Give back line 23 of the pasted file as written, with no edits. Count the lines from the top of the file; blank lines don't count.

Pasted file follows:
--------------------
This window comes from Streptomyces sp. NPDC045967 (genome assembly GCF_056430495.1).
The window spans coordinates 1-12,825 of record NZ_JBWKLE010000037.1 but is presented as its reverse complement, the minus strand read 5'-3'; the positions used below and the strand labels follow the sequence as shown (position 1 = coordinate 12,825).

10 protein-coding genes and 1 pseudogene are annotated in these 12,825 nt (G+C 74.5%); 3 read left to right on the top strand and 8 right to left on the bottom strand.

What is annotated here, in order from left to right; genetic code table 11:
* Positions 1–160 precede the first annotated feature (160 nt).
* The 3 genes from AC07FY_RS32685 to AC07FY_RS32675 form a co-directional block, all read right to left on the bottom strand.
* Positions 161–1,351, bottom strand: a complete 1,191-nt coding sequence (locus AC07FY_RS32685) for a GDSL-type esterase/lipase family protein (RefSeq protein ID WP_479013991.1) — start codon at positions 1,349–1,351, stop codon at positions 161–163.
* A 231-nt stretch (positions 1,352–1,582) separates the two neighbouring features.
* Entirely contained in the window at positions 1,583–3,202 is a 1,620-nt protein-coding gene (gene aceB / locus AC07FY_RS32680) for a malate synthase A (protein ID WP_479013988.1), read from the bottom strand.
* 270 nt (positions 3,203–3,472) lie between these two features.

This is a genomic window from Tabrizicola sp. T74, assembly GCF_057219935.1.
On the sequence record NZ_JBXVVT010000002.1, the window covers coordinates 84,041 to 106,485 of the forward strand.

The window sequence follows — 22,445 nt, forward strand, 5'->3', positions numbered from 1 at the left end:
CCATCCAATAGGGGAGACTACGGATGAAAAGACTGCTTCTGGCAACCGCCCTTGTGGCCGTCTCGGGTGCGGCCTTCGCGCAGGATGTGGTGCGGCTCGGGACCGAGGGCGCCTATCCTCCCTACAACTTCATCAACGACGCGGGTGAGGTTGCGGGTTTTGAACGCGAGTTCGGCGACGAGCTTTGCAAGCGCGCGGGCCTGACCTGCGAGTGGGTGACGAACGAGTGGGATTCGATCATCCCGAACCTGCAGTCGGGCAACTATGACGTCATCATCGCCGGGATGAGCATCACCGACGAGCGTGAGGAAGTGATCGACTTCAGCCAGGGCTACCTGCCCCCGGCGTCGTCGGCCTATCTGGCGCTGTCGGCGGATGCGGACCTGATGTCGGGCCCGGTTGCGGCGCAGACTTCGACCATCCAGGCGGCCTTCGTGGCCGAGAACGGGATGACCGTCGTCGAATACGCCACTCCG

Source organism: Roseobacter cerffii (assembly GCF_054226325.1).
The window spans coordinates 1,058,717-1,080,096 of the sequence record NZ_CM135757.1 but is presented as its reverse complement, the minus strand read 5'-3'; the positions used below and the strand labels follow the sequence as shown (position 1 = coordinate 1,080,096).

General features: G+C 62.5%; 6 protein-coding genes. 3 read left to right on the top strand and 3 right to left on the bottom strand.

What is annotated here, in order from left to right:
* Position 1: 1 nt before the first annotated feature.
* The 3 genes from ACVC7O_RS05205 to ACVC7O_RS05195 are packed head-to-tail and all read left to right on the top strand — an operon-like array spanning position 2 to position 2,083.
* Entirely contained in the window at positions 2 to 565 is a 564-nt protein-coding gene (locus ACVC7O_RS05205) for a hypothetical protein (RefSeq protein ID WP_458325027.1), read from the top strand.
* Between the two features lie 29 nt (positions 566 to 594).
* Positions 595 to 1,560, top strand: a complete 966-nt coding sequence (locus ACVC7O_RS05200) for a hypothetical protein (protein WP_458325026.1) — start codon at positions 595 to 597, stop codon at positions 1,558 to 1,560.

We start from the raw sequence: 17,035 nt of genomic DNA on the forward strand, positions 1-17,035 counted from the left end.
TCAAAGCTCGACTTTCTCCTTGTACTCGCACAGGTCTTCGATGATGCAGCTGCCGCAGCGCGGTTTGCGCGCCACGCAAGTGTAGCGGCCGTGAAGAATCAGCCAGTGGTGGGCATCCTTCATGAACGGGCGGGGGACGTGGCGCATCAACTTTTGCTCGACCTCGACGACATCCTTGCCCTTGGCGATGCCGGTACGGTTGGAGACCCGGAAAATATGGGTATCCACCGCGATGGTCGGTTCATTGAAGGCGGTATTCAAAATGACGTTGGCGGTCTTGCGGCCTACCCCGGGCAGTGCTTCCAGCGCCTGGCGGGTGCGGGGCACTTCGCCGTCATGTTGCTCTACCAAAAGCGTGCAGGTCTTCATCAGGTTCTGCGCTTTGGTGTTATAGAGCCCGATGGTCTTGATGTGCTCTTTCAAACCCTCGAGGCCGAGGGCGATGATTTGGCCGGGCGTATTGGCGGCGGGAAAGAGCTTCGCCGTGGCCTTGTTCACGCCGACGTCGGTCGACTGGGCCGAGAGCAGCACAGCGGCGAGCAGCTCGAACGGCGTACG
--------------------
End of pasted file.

* Positions 595 to 1,560, top strand: a complete 966-nt coding sequence (locus ACVC7O_RS05200) for a hypothetical protein (protein WP_458325026.1) — start codon at positions 595 to 597, stop codon at positions 1,558 to 1,560.